Monthly Archives: January 2015

And then I fell

Photo credit: flattop341 on flickr

Photo credit: flattop341 on flickr

Funny to reconsider that last post of mine, Trust the earth to hold you, in light of what happened the day after I posted it.

I wondered about myself when I wrote those lines: “if I should fall, should I ever fall, if I ever dared to fall,” thinking as I was about all the abstract ways one can fall. Picturing perhaps some ill-begotten fall from grace, or a slow slide into the clutches of a sorrow I could not tame.

No, it’s fair to say I was not thinking about a literal fall. Continue reading

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Trust the earth to hold you

group in savasanaThe best thing I ever heard in a yoga class was this: Trust the earth to hold you. When lying in shavasana, or corpse pose, surely the easiest of all poses, flat on my back in a neutral position, the teacher would utter those words, and when she did I’d feel my bones settle ever so slightly. Only then would I realize I’d been holding myself in as if every molecule in my body needed to be drawn in tight to hold together. I’d see that I’d been resisting gravity, ignoring the fact that the body will hold itself together just fine without my help. And I noticed that when you let go of holding yourself together and sink your bones into your flesh and your flesh into the ground beneath you, you begin to float just a bit, and remarkable things happen.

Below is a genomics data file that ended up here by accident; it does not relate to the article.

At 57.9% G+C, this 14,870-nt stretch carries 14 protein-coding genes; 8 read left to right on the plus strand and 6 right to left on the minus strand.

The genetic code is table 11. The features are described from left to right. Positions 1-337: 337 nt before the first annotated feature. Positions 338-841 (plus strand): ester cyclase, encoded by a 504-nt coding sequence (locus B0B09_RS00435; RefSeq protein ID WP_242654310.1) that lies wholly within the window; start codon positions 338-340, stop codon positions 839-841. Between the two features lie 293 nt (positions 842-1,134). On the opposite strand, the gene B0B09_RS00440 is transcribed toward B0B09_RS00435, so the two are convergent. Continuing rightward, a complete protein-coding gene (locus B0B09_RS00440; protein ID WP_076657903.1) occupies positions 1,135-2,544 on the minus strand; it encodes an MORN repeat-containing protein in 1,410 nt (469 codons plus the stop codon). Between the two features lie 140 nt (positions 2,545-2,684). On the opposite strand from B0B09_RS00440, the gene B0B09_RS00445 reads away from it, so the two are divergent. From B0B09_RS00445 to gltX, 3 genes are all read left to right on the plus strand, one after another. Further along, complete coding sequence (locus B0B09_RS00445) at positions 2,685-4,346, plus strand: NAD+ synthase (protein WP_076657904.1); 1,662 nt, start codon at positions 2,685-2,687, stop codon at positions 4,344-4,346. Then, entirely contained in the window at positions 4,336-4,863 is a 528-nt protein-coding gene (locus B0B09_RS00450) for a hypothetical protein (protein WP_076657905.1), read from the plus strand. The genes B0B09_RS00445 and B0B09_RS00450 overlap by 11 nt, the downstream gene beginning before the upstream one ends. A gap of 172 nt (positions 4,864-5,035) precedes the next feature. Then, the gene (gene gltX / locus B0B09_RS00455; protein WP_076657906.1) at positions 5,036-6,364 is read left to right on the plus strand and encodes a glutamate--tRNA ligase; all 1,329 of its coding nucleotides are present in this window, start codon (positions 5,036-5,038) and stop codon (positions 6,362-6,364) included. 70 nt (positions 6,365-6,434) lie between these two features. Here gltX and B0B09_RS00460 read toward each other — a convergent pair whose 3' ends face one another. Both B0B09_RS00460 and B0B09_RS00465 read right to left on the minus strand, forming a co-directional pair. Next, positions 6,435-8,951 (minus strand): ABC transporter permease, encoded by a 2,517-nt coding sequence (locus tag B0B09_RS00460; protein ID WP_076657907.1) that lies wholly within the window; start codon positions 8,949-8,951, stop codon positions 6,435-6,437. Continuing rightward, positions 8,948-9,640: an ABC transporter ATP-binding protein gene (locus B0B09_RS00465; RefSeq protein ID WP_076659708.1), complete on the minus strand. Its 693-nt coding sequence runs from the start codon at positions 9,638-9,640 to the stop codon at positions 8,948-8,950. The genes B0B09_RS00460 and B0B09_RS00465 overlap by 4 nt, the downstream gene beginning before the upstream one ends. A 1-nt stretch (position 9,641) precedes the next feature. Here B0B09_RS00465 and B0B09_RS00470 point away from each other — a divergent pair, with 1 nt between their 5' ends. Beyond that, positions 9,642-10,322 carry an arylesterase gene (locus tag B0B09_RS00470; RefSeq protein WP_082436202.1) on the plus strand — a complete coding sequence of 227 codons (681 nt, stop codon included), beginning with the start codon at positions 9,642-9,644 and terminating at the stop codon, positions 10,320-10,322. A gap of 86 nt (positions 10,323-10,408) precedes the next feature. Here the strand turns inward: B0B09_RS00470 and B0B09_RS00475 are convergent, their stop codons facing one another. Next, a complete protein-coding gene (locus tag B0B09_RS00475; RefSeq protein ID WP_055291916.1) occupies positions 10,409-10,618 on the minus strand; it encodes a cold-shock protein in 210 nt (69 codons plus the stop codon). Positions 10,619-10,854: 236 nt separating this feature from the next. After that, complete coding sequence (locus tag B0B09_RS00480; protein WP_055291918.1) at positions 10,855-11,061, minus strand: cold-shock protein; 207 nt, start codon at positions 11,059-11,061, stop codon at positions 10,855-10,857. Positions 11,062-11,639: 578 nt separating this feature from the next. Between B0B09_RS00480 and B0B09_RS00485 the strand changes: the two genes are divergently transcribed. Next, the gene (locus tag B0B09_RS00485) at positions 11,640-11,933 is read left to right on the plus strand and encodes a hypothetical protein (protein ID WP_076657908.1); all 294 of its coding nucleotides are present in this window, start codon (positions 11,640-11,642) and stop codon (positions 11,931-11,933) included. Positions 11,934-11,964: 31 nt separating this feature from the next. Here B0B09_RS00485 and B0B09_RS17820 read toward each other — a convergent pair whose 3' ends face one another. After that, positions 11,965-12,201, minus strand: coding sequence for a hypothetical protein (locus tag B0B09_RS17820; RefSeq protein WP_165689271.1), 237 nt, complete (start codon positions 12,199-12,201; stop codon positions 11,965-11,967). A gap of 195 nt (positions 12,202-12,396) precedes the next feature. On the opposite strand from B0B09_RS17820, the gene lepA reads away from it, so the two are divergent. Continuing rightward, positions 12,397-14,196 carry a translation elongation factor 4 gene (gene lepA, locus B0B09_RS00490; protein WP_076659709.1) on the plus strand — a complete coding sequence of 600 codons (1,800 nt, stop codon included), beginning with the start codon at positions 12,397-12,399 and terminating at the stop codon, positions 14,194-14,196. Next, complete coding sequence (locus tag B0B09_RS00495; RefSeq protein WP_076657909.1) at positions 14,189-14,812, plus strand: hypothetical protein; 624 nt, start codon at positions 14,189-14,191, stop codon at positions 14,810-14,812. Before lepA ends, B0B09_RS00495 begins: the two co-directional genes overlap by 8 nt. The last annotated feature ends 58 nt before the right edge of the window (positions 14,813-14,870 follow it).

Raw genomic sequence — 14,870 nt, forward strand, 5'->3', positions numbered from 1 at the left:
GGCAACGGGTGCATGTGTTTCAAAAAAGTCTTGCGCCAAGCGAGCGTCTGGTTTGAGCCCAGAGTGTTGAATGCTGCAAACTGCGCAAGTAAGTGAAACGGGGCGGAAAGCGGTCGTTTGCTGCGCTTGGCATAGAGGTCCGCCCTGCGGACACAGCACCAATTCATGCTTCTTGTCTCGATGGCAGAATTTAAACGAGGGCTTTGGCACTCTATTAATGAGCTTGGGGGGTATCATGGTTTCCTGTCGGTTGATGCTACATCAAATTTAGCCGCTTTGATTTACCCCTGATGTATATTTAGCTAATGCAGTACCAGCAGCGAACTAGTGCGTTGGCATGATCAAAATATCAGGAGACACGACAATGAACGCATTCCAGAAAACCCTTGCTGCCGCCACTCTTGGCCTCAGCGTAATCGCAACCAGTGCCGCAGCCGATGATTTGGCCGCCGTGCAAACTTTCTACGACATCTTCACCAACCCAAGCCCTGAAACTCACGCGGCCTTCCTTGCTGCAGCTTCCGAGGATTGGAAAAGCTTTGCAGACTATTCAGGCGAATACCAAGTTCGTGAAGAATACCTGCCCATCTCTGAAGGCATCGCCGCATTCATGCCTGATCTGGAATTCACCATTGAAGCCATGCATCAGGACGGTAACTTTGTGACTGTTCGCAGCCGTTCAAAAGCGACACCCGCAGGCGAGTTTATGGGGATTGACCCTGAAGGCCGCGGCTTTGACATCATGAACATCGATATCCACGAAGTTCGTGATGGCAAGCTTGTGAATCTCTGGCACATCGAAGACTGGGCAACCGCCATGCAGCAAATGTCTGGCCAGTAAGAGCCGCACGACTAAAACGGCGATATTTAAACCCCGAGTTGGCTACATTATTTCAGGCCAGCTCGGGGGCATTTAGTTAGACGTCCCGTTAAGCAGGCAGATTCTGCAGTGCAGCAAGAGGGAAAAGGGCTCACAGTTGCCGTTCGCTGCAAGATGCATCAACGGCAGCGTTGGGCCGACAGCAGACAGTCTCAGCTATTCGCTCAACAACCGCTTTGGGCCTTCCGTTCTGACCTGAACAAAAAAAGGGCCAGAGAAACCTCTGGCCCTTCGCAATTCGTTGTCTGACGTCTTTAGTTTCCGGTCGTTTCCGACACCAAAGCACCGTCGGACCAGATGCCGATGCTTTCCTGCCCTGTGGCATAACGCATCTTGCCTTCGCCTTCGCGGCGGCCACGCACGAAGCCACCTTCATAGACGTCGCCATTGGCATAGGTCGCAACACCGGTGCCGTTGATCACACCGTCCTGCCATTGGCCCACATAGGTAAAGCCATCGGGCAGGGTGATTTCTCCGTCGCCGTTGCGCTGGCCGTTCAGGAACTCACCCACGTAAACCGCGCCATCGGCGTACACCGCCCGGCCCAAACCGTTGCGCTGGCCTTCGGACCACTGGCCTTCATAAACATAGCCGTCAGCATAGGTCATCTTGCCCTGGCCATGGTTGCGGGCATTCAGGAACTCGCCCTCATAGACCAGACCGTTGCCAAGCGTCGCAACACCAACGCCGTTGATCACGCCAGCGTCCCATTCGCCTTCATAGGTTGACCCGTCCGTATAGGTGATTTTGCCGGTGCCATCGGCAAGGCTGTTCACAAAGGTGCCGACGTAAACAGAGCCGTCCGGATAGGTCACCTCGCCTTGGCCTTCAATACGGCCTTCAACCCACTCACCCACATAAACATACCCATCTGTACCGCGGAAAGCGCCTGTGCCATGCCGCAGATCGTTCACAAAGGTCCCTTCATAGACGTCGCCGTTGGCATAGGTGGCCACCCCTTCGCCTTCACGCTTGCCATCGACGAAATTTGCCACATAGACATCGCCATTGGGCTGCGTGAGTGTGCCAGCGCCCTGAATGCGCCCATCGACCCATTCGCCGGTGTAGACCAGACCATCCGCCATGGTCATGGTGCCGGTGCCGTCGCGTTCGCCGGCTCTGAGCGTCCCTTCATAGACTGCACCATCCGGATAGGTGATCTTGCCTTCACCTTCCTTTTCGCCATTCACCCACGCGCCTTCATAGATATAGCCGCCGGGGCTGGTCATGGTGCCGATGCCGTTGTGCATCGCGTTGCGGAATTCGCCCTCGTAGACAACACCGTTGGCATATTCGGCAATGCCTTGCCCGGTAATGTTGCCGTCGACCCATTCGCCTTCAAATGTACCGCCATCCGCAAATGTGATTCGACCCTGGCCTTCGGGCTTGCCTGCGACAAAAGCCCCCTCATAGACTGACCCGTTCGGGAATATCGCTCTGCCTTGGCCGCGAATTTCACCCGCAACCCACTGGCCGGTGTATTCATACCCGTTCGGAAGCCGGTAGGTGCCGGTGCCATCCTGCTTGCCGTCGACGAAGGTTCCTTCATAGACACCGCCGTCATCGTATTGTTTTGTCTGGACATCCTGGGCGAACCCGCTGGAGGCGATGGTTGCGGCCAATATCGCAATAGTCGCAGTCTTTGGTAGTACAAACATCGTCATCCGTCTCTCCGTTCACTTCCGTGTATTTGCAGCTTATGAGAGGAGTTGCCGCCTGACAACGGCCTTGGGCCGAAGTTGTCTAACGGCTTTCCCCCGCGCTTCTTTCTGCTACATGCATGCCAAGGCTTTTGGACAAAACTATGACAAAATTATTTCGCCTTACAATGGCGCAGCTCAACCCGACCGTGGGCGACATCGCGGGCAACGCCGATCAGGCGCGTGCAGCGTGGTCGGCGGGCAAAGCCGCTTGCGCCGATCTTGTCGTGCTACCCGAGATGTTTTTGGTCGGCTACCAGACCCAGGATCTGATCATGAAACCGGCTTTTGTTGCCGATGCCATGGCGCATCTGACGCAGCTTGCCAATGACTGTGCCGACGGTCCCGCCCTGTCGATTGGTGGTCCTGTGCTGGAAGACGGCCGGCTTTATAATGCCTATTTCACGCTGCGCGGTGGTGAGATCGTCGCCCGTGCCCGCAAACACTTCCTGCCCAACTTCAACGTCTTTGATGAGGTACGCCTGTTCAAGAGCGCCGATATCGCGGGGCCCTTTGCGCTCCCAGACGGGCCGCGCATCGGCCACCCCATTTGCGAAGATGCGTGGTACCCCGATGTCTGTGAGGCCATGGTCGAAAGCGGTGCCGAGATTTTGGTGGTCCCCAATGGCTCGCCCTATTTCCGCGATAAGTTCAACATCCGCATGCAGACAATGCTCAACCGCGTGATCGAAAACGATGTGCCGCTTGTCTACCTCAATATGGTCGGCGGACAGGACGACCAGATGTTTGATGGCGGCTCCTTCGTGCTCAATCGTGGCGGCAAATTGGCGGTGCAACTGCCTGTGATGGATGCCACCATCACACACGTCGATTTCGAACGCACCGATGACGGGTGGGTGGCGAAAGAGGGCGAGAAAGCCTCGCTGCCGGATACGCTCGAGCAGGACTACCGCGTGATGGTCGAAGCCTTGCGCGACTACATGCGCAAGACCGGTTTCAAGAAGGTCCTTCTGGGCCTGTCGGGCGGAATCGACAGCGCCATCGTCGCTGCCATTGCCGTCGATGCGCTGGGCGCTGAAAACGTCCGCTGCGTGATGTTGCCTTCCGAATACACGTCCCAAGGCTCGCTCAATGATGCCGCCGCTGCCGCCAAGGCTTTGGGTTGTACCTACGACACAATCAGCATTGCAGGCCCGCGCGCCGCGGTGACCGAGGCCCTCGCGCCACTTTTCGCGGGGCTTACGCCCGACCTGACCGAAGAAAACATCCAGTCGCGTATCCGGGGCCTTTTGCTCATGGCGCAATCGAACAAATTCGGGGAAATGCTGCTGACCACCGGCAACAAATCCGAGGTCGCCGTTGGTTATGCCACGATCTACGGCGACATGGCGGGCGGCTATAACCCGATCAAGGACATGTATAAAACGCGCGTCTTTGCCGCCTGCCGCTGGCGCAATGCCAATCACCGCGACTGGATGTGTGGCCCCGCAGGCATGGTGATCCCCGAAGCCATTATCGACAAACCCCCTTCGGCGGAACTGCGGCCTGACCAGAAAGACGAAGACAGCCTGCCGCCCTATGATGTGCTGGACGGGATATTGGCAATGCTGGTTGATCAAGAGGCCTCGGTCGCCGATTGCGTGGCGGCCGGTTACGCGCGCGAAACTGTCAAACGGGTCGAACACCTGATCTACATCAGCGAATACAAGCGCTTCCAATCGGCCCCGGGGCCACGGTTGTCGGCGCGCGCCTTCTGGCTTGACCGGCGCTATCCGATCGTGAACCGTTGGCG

Continue reading

Stepping on toes

skyway

A skyway connecting two office buildings in Lowertown, St. Paul

Recently I was sitting alone at a skyway-level Caribou in Lowertown St. Paul, drinking a holiday concoction that I never would have ordered if I’d been paying, this drink on the house to encourage my frequent buying habits. I was staring out the window at the glass skyway connecting two office towers, watching white-collar workers drift across the street suspended in air, coatless in their controlled environment. And watching this steady stream of largely undifferentiated, white, middle-aged workers crossing the skyway, I was reminded of standing in a science museum in rural Vermont on a previous sabbatical with my children, observing ants work their way through humid plastic tunnels, oblivious to the humans on the other side of the tube. So it was here too, lightly dressed workers plying the halls of the office towers, oblivious to the winter weather, carrying styrofoam cups of soup with plastic lids and takeout coffee and brown bags of subs and chips, making small talk with their co-workers, always moving, never stopping. Continue reading